Electronic systems principal engineer

Occupation overview

This occupation is found in the Electronic Systems sector.  Electronic Systems are found in all parts of the economy: consumer electronics, automotive, defence, healthcare/medicine, digital/media/communications, robotics, Artificial Intelligence and the manufacturing industries.   . The broad purpose of the occupation is technical engineering leadership of complex Electronic Systems projects from conception through the whole design-implement-operation life cycle to obsolescence.  They initiate and lead technical change, deliver innovative solutions, direct resources, manage teams and mentor junior colleagues in all areas related to Electronic System projects.  In their daily work, an employee in this occupation interacts with a wide range of both internal and external stakeholders.  Internally these would include members of inter-disciplinary project teams, engineers from other disciplines, general managers and the senior leadership of their organisation.  Externally they would include customers, suppliers, academia, certification organisations, professional bodies, trade associations and regulatory authorities. Typically, they work in an office environment but they could also work in a manufacturing or test facility and at customer sites. An employee in this occupation will be responsible for making important engineering decisions relating to Electronics Systems, mitigating technical risk and controlling engineering resources.  The Electronic Systems Principal Engineer operates with considerable autonomy, as an acknowledged expert and will most likely have experience across all project lifecycle phases.  They are fully accountable to senior executives, depending upon the size of the organisation, for schedule, budget and personnel management aspects of significant projects and for managing trade-offs between technical and other factors.  They are responsible for ensuring complex technical solutions are robust, innovative and in line with customer expectations. They may hold formal delegated authority for engineering decisions within their organisation.  They are concerned with the development of other engineering and technical staff involved with Electronic Systems.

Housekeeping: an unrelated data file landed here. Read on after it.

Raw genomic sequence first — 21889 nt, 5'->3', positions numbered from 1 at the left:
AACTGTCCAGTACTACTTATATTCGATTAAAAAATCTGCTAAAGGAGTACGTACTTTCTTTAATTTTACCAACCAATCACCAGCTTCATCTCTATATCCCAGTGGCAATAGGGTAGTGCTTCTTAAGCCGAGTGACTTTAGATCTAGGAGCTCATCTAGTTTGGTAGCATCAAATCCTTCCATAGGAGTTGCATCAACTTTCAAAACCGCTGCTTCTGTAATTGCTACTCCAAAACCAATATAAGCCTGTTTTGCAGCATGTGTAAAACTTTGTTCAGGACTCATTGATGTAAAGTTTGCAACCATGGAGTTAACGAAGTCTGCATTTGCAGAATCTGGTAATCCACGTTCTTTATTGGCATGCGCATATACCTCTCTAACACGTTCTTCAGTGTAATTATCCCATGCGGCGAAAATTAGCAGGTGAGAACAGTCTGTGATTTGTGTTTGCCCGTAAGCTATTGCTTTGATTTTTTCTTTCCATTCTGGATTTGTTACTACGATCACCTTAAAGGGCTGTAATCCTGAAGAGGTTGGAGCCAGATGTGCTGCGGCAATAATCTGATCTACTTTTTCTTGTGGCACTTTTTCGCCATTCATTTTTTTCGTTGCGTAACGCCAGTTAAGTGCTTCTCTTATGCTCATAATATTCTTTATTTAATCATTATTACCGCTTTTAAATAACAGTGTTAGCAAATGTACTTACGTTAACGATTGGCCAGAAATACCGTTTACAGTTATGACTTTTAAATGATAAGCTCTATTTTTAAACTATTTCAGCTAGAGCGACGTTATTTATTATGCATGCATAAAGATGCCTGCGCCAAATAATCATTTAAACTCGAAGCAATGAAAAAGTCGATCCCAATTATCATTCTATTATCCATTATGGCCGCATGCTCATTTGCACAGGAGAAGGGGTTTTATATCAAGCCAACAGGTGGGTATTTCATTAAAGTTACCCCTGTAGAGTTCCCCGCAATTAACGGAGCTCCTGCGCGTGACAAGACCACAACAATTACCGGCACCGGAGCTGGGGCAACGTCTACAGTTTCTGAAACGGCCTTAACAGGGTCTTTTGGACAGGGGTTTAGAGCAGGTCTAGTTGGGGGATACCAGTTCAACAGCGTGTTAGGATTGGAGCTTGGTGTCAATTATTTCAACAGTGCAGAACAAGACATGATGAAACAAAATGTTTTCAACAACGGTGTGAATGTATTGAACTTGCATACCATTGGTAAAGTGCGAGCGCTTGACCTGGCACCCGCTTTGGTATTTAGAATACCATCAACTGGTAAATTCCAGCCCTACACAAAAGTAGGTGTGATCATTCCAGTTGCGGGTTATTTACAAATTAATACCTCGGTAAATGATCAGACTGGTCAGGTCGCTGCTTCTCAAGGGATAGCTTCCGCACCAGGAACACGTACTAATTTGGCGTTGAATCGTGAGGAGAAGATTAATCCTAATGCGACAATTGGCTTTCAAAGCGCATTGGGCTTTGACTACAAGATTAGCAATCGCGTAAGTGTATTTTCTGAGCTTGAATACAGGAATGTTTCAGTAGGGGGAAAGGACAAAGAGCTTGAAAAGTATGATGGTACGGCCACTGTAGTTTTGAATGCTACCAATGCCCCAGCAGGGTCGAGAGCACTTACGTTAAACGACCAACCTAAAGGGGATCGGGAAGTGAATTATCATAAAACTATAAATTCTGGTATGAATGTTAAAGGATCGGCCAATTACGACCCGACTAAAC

• Evaluate complex technical information relating to Electronics to draw rational conclusions and to make informed engineering decisions.
  • Apply systems thinking and methodology to problem-solving in Electronics.
  • Assess the impact of external changes and technological developments in Electronics.
  • Organise and plan engineering projects and tasks within agreed constraints and quality standards.
  • Manage budgets and control technical resources.
  • Communicate effectively and professionally with all levels;
  • Develop and maintain effective working relationships and is able to interact and influence a range of internal and external stakeholders.
  • Lead teams and manage staff.
  • Apply effective time management techniques and be able to multi-task whilst meeting deadlines.


  • Advanced concepts in specialist areas of Electronic Engineering such as Digital Signal Processing, Embedded Systems, Microelectronics, Real Time Computing, Analogue Electronics, Nano Technologies, Control Systems, Photonic Technologies, Radio Frequency and Wireless Communications.
  • How to apply theoretic understanding to analyse complex problems in both existing and emerging Electronic technologies to deliver innovative engineering solutions.
  • State of the art techniques, tools and methodologies used in the design, realisation, verification and testing of Electronic Systems.
  • Regulatory and compliance frameworks, international standards, codes of practice and protocols relevant to Electronic Systems.
  • Wider socio-economic factors, organisational context and wider business environment.
  • Legal and commercial aspects relating to Electronic Systems, for instance Intellectual Property and patents.


  • Self-motivated and is able to work independently.
  • Able to take responsibility for their actions, demonstrates resilience and acts with integrity.
  • Be a reflective engineering practitioner, who is committed to their own personal learning and professional development.
  • Works collaboratively; an enabler who willingly shares knowledge and experience.
  • Promotes diversity, inclusion and equality.
  • Complies with relevant Codes of Conduct and exercises responsibilities in a safe, sustainable and ethical manner.

Entry Requirements

The Standard is designed for post-graduate engineers. Typically, the minimum academic entry qualification required will be a Bachelor's degree (BEng or BSc) at 2:2 Hons standard in Electronic Engineering or a closely related discipline, or equivalent. Employers will set their own entry requirements in terms of experience.

Apprentices without level 2 English and maths will need to achieve this level prior to taking the End-Point Assessment.  For those with an education, health and care plan or a legacy statement, the apprenticeship’s English and maths minimum requirement is Entry Level 3. A British Sign Language (BSL) qualification is an alternative to the English qualification for those whose primary language is BSL. 


36 months

Professional Qualifications/Recognition

Engineering Council and the IET - Chartered Engineer Level

Originally published on Gov.uk, this information has been re-used under the terms of the Open Government Licence.


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